functional capacity assessment of Dr. Storjohann, who did examine Holder and who had
access to an additional year’s worth of medical records. See 20 C.F.R. § 416.927(c)(1)
(“Generally, we give more weight to the opinion of a source who has examined you than to
the opinion of a source who has not examined you.”). However, the ALJ’s detailed
explanation of the medical evidence and other evidence upon which he relied in determining
Holder’s residual functional capacity clearly shows that the ALJ partially credited Dr.
Storjohann’s findings and residual functional capacity assessment, but the ALJ did not rely
at all on Dr. Estock’s opinion in partially discrediting Dr. Storjohann or in formulating
Holder’s residual functional capacity. In fact, the ALJ did not rely on Dr. Estock’s opinion
at any point in his analysis. Accordingly, there is simply no basis for Holder’s argument that
the ALJ erred by accepting the opinion of a nonexamining physician (Dr. Estock) instead of
an examining physician (Dr. Storjohann).
Dr. Estock’s opinion consisted of applying the psychological review technique required at steps two
and three of the sequential analysis. See 20 CFR § 416.920a. Dr. Estock did not provide a residual
functional capacity assessment.
Holder argues that the ALJ erred in rejecting Dr. Storjohann’s opinion on grounds that
the results of the tests administered by Dr. Storjohann are inconsistent with Dr. Storjohann’s
own objective observations of the claimant. The ALJ provided the following explanation for
giving little controlling weight to Dr. Storjohann’s report:
Upon referral by her attorney, the claimant was examined by Robert A
Storjohann, Ph.D. in March 2012. The claimant reported depressive and
anxiety-related symptoms but stated she was not taking any psychotropic
medications because they were overly sedating. While Dr. Storjohann noted
the claimant exhibited anxiousness and depression, the remainder of her
mental status examination was essentially normal. Specifically, he noted the
claimant exhibited normal speech, full orientation, intact memory, logical and
goal-directed thought processes, no hallucinations or delusions, grossly intact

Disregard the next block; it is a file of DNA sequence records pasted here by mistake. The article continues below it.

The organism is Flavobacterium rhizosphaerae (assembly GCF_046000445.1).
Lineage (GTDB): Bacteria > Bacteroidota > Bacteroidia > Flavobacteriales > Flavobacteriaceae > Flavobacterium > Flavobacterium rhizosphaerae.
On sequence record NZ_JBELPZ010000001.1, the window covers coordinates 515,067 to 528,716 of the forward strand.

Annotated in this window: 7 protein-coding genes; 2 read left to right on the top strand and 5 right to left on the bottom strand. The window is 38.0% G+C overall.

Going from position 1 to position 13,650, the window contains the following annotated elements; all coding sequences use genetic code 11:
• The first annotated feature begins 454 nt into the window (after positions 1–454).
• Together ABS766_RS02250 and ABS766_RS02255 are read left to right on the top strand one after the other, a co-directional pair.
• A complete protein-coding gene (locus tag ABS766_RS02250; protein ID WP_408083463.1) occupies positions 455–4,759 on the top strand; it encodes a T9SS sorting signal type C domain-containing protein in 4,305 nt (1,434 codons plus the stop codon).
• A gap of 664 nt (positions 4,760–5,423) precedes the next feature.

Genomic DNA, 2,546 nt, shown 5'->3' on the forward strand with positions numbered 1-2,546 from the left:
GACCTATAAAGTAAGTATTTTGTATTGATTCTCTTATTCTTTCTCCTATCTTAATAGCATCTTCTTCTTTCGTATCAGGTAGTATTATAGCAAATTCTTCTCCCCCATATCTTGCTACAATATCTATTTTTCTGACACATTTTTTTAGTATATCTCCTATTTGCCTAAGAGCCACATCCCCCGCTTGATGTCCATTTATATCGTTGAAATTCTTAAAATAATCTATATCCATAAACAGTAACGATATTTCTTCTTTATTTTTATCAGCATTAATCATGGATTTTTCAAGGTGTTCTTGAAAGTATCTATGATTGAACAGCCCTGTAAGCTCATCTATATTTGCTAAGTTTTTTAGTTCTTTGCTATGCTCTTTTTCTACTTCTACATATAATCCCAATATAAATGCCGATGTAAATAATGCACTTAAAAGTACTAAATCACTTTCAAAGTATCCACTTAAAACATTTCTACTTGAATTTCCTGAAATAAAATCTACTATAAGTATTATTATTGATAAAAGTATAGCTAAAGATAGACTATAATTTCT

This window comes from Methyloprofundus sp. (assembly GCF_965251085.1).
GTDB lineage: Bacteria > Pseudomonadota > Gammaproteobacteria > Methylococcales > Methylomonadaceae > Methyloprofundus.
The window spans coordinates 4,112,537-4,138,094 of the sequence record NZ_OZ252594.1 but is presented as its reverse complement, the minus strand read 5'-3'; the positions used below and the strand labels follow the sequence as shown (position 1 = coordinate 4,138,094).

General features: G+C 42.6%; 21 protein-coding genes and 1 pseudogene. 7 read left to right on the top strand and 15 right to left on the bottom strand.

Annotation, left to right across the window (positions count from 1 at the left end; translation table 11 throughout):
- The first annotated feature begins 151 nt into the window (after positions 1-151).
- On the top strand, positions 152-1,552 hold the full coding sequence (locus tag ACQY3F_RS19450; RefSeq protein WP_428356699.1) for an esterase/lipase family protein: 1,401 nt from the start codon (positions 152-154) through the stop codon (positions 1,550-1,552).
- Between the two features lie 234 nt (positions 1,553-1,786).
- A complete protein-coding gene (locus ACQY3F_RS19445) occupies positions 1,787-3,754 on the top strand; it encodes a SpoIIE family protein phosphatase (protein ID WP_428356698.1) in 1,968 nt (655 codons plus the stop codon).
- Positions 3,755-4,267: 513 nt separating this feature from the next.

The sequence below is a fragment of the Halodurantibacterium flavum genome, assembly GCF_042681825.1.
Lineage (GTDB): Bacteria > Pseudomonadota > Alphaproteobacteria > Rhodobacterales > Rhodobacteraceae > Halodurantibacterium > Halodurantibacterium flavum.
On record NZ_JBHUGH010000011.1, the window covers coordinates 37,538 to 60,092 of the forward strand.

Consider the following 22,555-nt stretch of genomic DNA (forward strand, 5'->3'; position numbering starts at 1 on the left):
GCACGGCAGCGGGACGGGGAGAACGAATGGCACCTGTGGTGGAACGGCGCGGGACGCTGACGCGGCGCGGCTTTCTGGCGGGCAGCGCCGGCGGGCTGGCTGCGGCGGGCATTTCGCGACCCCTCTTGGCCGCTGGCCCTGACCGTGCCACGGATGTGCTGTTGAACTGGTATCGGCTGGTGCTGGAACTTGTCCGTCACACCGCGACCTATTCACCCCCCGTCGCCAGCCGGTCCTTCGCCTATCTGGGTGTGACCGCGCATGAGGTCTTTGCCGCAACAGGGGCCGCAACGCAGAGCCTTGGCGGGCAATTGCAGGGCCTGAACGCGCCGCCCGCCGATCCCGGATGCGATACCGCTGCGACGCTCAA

judgment and an average range of intelligence. Dr. Storjohann also noted the
claimant's concentration/attention were intact, as the claimant was able to
perform simple mathematical calculations, spell “world” forwards and
backwards, recall 3/3 objects after a 5 minute delay, and recall 6 digits forward
and 5 digits backwards. Although he noted that her scores on the Beck
Depression Inventory (BDI) and Zung Depression Scale (Zung) fell within the
moderate to extreme range of depression, the claimant’s relatively normal
mental status examination suggests that her depression does not impose
significant functional limitations. Dr. Storjohann assigned the claimant a
Global Assessment Functioning (GAF) score of 45, which represents serious
impairment in social or occupational functioning. However, this relatively low
GAF score appears to be based primarily on the claimant's subjective
complaints and her low BDI and Zung scores, as it is not consistent with Dr.
Storjohann's relatively normal findings upon mental status examination.
Moreover, Dr. Storjohann examined the claimant on only one occasion upon
request of the claimant's attorney, and his limited contact with the claimant
renders his opinion regarding the claimant's overall functionality less
persuasive. (Exhibit 6F). Accordingly, this GAF score has been given little
. . . Dr. Storjohann did not cite any significant objective abnormalities upon
mental status examination to support his opinions. He only noted that the
claimant exhibited some depression and anxiousness but otherwise noted the
remainder of her mental status examination was normal. Dr. Storjohann also
noted the claimant was cooperative, and he cited no objective findings to
support his opinion regarding the claimant's social limitations, suggesting
those opinions were based solely on the claimant's subjective reports and the
claimant's BDI and ZDS scores. Additionally, as noted previously, Dr.
Storjohann examined the claimant on only one occasion on request of the